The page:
It Is Finished
Heavenly Father, on this day I am filled with thanksgiving for Jesus who in the cross triumphed over sin, death, principalities and powers.
Read JOHN 19:28–37
28 Later, knowing that everything had now been finished, and so that Scripture would be fulfilled, Jesus said, “I am thirsty.” 29 A jar of wine vinegar was there, so they soaked a sponge in it, put the sponge on a stalk of the hyssop plant, and lifted it to Jesus’ lips. 30 When he had received the drink, Jesus said, “It is finished.” With that, he bowed his head and gave up his spirit.
31 Now it was the day of Preparation, and the next day was to be a special Sabbath. Because the Jewish leaders did not want the bodies left on the crosses during the Sabbath, they asked Pilate to have the legs broken and the bodies taken down. 32 The soldiers therefore came and broke the legs of the first man who had been crucified with Jesus, and then those of the other. 33 But when they came to Jesus and found that he was already dead, they did not break his legs. 34 Instead, one of the soldiers pierced Jesus’ side with a spear, bringing a sudden flow of blood and water. 35 The man who saw it has given testimony, and his testimony is true. He knows that he tells the truth, and he testifies so that you also may believe. 36 These things happened so that the scripture would be fulfilled: “Not one of his bones will be broken,” 37 and, as another scripture says, “They will look on the one they have pierced.”
New International Version (NIV)
Holy Bible, New International Version®, NIV® Copyright ©1973, 1978, 1984, 2011 by Biblica, Inc.® Used by permission. All rights reserved worldwide.
Reflect further on the scriptural link between suffering and glory, between crucifixion and exaltation.
Jesus was in control of himself and his situation to the very end. Notice the emphasis here on the fulfillment of Scripture. Verse 28 juxtaposes two words nearly identical in Greek (teleo and teleio), translated “finished” and “fulfilled” in the NIV. Jesus’ work was now ended and the Scriptures were fulfilled.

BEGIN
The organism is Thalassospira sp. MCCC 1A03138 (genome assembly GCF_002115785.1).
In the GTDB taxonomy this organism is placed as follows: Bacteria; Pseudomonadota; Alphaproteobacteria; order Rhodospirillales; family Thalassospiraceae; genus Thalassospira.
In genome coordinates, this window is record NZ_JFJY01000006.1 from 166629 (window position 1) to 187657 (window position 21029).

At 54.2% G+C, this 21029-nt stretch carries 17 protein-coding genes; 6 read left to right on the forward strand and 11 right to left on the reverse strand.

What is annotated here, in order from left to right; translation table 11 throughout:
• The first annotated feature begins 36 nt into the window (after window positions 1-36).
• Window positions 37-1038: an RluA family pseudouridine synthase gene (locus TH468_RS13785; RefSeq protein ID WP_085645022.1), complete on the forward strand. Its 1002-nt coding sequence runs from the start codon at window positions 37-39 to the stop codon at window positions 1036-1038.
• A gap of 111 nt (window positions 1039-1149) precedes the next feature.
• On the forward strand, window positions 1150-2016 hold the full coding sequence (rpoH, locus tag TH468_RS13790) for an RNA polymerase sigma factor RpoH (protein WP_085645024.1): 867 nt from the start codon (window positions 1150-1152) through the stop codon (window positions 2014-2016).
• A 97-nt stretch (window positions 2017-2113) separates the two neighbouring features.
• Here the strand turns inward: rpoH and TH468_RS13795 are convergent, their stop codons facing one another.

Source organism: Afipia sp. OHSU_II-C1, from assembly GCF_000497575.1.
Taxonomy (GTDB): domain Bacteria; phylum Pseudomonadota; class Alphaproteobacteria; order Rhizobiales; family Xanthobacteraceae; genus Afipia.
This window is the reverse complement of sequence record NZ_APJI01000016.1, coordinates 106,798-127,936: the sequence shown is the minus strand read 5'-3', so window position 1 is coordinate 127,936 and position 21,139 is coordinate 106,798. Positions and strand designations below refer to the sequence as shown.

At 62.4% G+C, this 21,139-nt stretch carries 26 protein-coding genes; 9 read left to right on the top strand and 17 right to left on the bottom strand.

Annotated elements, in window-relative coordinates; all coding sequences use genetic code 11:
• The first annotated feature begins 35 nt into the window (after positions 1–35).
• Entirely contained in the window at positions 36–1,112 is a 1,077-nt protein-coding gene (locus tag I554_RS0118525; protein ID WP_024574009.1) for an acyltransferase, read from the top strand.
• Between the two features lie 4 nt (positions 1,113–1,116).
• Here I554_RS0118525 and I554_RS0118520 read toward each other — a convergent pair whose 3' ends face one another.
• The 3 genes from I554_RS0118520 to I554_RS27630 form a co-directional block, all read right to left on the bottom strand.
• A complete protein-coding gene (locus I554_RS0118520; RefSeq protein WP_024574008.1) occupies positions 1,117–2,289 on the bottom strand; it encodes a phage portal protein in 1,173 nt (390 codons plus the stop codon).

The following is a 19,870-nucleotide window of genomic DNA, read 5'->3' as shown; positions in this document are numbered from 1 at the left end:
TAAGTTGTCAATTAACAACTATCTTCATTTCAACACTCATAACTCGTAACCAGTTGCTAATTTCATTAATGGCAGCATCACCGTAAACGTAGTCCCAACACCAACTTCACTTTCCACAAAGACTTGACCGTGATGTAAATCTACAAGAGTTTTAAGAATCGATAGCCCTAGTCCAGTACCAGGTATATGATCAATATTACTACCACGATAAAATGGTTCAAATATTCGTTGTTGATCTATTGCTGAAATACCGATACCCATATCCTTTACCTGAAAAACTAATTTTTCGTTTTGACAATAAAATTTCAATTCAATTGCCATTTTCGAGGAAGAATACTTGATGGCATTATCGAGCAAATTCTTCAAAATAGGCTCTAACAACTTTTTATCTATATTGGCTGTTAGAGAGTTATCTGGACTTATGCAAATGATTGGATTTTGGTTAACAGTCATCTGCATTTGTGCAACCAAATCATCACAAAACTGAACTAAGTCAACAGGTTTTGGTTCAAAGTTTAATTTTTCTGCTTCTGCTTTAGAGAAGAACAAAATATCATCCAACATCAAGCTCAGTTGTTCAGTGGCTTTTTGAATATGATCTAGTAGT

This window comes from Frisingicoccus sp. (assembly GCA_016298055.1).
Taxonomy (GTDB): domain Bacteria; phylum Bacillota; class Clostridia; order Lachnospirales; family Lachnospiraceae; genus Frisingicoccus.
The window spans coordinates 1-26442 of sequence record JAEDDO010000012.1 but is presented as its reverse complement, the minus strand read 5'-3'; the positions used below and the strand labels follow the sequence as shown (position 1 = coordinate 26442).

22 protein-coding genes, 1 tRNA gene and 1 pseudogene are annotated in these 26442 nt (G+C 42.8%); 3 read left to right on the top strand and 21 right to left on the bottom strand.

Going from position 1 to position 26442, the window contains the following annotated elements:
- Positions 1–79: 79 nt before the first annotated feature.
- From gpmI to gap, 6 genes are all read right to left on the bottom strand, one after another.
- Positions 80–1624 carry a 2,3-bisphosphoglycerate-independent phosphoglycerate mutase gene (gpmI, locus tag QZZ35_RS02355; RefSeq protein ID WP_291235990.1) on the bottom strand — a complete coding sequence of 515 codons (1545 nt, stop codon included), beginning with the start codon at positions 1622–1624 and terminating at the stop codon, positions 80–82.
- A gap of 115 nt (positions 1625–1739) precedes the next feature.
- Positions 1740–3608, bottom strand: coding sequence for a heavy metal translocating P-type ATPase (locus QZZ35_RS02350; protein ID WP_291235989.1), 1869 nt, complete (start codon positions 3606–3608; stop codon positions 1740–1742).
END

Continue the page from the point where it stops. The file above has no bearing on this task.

It’s hard today to see what was “fulfilled” when he said “I am thirsty” (28). Commentators point to Psalm 69:3, but perhaps Jesus had something else in mind, which, not surprisingly, escaped the soldiers, who gave him cheap wine. Perhaps Jesus was thinking of Psalms 42 and 43, with the words “As the deer pants for streams of water, so my soul pants for You, my God” (Psa. 42:1). No doubt he was physically thirsty, but more desperately he desired the presence of the Father, whose face was hidden as his Son bore the weight of the world’s sin. “Why have You forsaken me?” he quotes from Psalm 22 (Matt. 27:46). When the writers of the New Testament quoted the Old Testament, they often had in mind the whole of the original context, and this is no exception. Psalms 42 and 43 (which belong together) speak in their entirety to Jesus’ suffering.
He drank the wine—and the metaphorical cup that the Father had given him. His Father’s will was indeed “fulfilled.” So, in control to the last, he “gave up his spirit” (30). As he had said to the Jewish crowds, “The reason my Father loves me is that I lay down my life—only to take it up again. No one takes it from me, but I lay it down of my own accord. I have authority to lay it down and authority to take it up again” (John 10:17,18). Jesus’ life on earth was ended, but, as we know, that was not the end of the story.
Look up Psalms 42 and 43 and meditate on them as you think about today’s passage.
Mighty God, I bow before You in this holiest of hours, awed by the mystery of Your suffering love. I am constrained by Your love to embrace and serve a weary and despairing world for Your glory.
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